Understanding Fair Value Accounting by ccx17723


									 Session 222

  Fair Value

                    Dr. Ray Thompson, CMA, CFM, CBA
Dr. Ray Thompson, CMA, CFM, CBA, is an associate professor in the Department of
Accounting & Finance at the University of Pittsburgh-Johnstown. He also is certified in
financial management, a Certified Management Accountant and a Certified Business

In addition to teaching at UPI, Dr. Thompson has acted as a consultant for the college's
Entrepreneurial Development Assistance Project, providing a variety of consulting
services to start-up businesses in the area. His private consulting experience includes a
variety of manufacturing, service and technology-based companies in areas of financial
analysis and planning, cash flow management and loan proposal development. He also
provides business valuation services and expert testimony in economic damage and
marital dissolution cases.

Dr. Thompson is a member of the Institute of Business Appraisers' Qualifications Review
Committee, which provides peer reviews of business appraisals.

With George Letcher Jr., he authors and conducts professional development seminars for
CPAs in a number of states throughout the country. He is a member of the Institute of
Management Accountants, the Financial Management Association and the Institute of
Business Appraisers, and is a candidate member of the American Society of Appraisers.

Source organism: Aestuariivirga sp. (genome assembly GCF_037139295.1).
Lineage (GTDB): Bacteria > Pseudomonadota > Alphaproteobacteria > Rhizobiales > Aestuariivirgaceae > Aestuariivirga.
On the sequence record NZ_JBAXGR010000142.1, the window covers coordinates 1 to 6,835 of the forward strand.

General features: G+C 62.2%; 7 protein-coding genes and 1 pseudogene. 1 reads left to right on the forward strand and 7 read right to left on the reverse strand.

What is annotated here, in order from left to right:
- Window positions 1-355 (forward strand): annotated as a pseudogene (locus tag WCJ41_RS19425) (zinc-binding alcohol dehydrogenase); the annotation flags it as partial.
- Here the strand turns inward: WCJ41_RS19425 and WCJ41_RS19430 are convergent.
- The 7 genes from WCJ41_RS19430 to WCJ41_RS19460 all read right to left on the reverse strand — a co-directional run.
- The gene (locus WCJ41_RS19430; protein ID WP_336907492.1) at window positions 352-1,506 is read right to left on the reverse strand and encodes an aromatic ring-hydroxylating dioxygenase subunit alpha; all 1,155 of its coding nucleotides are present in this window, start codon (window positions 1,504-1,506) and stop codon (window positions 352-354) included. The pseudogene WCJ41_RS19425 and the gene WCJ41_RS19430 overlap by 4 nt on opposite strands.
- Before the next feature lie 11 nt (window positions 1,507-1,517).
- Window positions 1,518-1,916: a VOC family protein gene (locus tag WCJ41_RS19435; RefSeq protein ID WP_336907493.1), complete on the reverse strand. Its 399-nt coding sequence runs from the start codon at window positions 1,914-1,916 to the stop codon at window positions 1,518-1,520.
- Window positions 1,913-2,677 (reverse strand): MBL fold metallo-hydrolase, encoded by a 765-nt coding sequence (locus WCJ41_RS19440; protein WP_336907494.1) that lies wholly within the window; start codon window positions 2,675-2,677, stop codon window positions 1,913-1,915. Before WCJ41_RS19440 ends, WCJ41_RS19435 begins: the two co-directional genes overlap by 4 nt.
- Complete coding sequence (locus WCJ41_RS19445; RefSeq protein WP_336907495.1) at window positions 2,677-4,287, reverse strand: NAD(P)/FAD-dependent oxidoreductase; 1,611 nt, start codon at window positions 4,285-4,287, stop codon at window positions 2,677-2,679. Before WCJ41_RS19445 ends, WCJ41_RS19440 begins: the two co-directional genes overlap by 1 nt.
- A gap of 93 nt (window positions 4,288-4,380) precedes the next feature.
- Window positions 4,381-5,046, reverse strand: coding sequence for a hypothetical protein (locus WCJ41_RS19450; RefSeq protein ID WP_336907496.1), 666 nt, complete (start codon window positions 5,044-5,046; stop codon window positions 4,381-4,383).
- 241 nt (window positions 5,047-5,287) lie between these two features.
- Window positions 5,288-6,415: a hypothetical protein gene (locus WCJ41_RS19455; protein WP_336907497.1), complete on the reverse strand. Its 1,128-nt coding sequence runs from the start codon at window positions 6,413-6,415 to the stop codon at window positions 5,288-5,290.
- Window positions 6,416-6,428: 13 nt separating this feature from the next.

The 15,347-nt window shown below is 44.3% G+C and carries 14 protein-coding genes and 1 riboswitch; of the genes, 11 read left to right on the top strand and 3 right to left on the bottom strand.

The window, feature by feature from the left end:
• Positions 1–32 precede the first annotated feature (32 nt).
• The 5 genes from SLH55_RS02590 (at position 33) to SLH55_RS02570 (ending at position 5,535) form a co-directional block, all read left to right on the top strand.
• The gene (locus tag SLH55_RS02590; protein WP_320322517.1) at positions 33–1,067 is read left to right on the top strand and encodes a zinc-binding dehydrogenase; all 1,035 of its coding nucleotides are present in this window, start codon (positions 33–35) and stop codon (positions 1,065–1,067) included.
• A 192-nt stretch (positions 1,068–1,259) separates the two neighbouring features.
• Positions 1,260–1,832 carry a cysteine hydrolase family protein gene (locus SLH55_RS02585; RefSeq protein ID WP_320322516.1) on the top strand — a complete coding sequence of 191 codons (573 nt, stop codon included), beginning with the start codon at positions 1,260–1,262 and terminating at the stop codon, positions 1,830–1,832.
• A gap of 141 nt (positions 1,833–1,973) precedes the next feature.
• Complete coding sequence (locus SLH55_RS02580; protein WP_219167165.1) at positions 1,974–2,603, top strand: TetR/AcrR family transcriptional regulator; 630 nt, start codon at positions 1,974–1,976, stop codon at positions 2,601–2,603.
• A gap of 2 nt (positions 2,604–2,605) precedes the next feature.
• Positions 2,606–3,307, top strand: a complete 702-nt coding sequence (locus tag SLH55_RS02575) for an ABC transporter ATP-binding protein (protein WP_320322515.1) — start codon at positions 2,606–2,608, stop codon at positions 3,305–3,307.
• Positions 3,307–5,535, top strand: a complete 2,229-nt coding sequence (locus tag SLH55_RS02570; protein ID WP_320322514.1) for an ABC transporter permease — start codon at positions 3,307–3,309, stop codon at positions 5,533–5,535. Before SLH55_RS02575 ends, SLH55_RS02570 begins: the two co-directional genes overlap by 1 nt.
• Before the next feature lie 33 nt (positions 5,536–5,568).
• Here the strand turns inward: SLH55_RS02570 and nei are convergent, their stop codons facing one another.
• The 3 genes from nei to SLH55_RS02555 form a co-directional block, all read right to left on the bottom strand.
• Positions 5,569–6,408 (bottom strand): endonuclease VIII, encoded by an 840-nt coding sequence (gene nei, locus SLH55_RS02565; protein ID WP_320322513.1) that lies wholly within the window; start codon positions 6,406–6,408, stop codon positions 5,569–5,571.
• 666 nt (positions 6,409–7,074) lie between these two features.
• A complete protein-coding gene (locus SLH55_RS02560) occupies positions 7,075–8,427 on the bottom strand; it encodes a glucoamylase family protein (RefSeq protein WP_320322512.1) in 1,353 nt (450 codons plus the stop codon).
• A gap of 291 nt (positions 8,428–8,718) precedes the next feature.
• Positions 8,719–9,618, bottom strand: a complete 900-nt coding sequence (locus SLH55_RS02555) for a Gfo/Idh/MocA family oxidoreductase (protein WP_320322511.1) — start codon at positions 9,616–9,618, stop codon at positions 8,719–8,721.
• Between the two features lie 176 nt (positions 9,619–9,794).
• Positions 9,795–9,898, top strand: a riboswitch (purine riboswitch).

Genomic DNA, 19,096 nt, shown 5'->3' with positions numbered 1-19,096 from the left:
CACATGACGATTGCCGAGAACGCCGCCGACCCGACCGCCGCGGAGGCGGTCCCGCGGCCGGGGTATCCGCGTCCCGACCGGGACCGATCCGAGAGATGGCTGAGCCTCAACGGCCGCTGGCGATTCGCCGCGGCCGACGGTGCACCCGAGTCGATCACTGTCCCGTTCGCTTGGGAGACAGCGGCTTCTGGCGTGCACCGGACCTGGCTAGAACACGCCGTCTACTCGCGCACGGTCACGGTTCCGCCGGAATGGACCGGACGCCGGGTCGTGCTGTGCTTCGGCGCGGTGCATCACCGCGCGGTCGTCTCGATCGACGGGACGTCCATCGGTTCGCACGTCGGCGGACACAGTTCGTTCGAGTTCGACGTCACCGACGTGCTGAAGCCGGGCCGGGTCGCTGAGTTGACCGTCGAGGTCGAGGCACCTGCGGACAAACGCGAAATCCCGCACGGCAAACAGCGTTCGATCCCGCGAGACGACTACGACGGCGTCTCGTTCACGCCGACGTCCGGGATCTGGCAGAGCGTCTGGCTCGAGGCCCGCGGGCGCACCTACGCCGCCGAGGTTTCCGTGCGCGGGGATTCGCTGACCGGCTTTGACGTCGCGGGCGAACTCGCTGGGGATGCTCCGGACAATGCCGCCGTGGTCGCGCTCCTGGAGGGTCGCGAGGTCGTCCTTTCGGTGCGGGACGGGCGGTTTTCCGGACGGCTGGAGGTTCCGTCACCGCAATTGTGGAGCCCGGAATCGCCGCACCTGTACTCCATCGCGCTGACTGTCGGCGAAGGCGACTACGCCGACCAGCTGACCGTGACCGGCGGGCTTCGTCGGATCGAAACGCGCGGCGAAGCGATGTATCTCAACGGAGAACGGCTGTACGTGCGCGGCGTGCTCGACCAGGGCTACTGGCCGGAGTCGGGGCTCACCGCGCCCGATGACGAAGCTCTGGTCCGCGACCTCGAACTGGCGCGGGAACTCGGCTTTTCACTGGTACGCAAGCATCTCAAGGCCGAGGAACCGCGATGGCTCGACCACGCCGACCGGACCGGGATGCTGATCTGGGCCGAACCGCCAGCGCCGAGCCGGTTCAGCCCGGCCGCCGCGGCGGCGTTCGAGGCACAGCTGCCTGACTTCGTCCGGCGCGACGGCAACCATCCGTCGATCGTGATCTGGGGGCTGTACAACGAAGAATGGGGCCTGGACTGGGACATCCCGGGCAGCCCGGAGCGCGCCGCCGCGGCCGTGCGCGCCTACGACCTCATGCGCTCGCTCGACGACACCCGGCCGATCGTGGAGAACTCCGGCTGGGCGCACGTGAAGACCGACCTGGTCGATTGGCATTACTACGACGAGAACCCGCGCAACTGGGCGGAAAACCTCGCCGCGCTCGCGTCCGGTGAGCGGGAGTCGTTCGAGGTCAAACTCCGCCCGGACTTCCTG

Dr. Thompson received his B.S. and M.S. degrees in economics and systems dynamics
from the University of Bradford in the United Kingdom, his M.B.A. in accounting from
Xavier University of Ohio, and his doctor of business administration from Nova
University. He lives in Bedford County, Pa.
                                     CHAPTER FOUR

                          FAIR VALUE ACCOUNTING


4.1 INTRODUCTION ...........................................................................................2

4.2 SFAS NO. 157: FAIR VALUE MEASUREMENT .......................................5

4.3 SFAS No. 159: THE FAIR VALUE OPTION .............................................12
Fair Value Accounting                                             Chapter Four


      Over the past 15 years GAAP has steadily evolved from a system based
largely on cost-based measures to one where fair market value plays an
increasing role. To some it has moved too far and too quickly; to others it has not
moved far enough or fast enough. Financial analysts claim to need information
based on current values. They argue that traditional accounting measures are
based upon sunk costs and multiple-year allocations that do not reflect the
underlying economic consequences. As such, they are of questionable value for
decisions. Capital markets want up-to-the-minute values and want to know how
changes in these numbers and the assumptions underlying them will affect the
entity’s financial position and operating statement. By contrast, preparers and
auditors typically have limited training and experience with numbers that are
based on modeling techniques. Many believe that major areas of fair value are so
subjective as to not be verifiable – tweak the model and you can get the result you